3. Despite higher volatility in 2006, a prudent monetary policy allowed core inflation to fall from 10 percent in 2005 to 7 percent in 2006, in line with the objective under the program. Headline inflation increased from 10 percent in 2005 to 12½ percent in 2006 as a result of supply shocks, namely stricter sanitary control in imported fruits and vegetables and increased beef exports which pushed up domestic prices, leading to a 12-month rate of 7 percent in May 2007. Although the large foreign exchange inflows—and consequently the necessary placements of Central Bank bills (LRM) to sterilize the foreign exchange excess in 2006 and the first five months of 2007—forced increases in the value of the currency, the Central Bank was skillful in putting a stop to the rapid appreciation, while also containing currency growth. In addition, the large foreign exchange inflow from royalties associated with the two bi-national hydroelectric plants strengthened the external position and took the Central Bank to a peak of international reserves, to US$ 2.1 billion by end-May 2007.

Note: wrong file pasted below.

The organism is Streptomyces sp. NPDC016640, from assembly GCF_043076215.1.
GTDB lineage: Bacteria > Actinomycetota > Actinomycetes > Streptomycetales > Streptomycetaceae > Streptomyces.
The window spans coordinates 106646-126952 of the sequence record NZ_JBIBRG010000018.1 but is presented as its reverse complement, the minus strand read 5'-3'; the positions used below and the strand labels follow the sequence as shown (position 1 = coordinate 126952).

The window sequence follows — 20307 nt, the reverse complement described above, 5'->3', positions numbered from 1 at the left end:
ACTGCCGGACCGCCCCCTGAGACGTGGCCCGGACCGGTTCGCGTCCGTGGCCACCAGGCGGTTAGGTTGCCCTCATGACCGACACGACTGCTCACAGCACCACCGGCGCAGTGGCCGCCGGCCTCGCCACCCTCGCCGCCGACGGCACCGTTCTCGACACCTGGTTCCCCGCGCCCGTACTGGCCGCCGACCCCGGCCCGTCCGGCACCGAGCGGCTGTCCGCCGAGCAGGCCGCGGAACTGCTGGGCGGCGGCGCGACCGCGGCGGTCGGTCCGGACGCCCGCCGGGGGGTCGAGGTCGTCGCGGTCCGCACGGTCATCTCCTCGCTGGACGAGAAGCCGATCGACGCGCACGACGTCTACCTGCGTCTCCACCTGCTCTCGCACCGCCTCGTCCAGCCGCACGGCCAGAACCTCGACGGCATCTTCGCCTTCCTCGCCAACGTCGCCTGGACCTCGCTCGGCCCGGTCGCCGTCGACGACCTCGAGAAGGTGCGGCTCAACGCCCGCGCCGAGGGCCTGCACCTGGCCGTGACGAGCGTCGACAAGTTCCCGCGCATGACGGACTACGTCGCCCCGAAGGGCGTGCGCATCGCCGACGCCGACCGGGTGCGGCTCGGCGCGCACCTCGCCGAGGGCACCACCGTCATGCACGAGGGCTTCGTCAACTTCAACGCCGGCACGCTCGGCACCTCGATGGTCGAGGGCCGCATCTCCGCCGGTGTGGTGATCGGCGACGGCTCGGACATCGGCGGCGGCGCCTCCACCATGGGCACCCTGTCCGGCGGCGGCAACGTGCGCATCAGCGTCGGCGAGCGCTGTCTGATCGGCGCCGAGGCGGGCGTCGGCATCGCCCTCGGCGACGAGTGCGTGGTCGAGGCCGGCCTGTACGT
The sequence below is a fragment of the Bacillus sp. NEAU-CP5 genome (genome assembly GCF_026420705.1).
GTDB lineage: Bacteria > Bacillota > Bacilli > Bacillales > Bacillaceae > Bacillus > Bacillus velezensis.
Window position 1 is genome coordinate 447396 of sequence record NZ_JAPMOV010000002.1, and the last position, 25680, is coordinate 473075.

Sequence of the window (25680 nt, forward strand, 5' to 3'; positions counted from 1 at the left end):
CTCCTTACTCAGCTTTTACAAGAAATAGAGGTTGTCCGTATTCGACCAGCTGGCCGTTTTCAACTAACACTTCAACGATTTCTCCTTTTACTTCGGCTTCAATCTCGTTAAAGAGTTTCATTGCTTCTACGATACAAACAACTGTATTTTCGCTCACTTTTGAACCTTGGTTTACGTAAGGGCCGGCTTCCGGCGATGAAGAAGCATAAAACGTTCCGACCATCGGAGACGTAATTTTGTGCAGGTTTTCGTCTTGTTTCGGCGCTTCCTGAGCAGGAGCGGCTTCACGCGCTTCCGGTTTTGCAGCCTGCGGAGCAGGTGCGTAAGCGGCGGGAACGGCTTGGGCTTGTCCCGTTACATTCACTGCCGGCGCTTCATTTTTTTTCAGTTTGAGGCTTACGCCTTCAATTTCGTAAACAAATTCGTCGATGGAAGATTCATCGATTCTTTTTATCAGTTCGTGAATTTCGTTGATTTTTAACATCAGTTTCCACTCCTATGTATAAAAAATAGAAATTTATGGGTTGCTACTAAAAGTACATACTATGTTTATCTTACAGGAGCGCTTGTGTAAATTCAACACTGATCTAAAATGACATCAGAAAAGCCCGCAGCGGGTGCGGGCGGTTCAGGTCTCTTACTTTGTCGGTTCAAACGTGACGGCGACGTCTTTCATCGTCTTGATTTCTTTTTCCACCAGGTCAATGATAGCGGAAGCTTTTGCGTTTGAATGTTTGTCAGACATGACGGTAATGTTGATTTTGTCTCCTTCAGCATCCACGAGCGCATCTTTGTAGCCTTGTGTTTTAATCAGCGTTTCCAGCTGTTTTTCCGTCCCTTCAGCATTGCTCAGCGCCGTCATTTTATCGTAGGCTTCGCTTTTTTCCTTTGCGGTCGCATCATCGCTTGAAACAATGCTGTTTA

4. On the fiscal front, prudent policies adopted in recent years reflected a stronger financial level, as a result of improved tax collections and controlled current expenditure. These were possible thanks to the implementation of a disciplined financial plan which resulted in a primary surplus of 1½ percent of GDP in 2006. In this regard, the authorities have prepared a tax procedure code which was approved by the economic cabinet in December 2006. The financial plan not only put financial issues in order, but also helped to regularize payments, eliminate arrears, and—its most important achievement—decrease the public debt-to-GDP ratio from around 70 percent in 2002 to an estimated 27½ percent in 2006. Public enterprises have adhered to this effort by signing a results-oriented management contract aimed to improve public services and financial ratios.

5. In the context of improved and sustained macroeconomic stability, the financial system, although in a smaller proportion, is recovering by restarting lending operations to the private sector, which grew by 18 percent in 2006, as dollarization fell from 65 percent of assets and liabilities in 2002 to almost 50 percent in 2006. Similarly, the banking system has lengthened the maturity of assets and liabilities and strengthened their position, reaching a capital adequacy ratio (CAR) of 20 percent, which is over the established minimum of 10 percent. The National Development Bank (BNF) has also regained its solvency over a short period, reaching a CAR under the IMF standard of 8½ percent in June 2006 (against a 5 percent target) and 18½ percent in December 2006 (against a 10 percent target) thanks to higher asset recovery and undistributed profits.